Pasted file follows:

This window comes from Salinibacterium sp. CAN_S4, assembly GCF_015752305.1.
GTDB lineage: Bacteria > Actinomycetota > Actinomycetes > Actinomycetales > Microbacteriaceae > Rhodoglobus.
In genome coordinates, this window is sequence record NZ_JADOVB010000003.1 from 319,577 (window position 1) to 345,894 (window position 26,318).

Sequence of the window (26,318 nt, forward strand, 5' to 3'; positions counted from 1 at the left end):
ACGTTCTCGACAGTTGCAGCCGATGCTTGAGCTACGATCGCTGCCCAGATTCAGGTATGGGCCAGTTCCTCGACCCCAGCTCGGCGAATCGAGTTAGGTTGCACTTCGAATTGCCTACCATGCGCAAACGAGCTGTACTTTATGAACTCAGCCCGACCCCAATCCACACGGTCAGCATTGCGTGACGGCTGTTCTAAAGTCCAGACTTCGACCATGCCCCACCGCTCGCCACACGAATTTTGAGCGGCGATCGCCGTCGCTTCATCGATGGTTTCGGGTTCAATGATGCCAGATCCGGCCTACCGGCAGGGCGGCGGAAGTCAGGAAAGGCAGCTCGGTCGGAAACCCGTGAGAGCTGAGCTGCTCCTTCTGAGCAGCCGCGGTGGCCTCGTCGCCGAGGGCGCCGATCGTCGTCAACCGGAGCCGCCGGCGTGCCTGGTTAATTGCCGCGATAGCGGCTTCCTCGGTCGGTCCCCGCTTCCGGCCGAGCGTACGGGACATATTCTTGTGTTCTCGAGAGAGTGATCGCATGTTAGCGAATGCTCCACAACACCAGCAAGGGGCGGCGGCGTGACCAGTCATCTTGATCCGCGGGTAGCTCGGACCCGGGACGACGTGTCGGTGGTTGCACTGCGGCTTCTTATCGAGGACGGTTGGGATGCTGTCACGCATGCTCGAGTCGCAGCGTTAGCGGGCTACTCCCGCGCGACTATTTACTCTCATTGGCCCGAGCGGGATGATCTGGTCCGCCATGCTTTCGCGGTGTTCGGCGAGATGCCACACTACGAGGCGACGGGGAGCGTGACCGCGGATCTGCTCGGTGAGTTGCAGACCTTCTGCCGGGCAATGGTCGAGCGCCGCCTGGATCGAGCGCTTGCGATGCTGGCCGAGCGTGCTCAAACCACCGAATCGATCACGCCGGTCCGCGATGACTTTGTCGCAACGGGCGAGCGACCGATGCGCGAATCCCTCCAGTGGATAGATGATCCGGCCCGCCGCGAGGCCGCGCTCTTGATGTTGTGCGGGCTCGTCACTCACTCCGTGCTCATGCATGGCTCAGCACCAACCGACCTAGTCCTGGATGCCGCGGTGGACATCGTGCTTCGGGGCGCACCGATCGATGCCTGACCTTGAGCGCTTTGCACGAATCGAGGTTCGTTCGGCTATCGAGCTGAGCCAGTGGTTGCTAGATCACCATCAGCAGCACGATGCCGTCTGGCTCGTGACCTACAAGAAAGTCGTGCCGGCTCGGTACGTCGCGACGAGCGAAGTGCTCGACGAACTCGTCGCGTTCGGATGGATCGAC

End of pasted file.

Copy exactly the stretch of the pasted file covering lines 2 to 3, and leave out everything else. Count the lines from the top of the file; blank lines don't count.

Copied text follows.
GTDB lineage: Bacteria > Actinomycetota > Actinomycetes > Actinomycetales > Microbacteriaceae > Rhodoglobus.
In genome coordinates, this window is sequence record NZ_JADOVB010000003.1 from 319,577 (window position 1) to 345,894 (window position 26,318).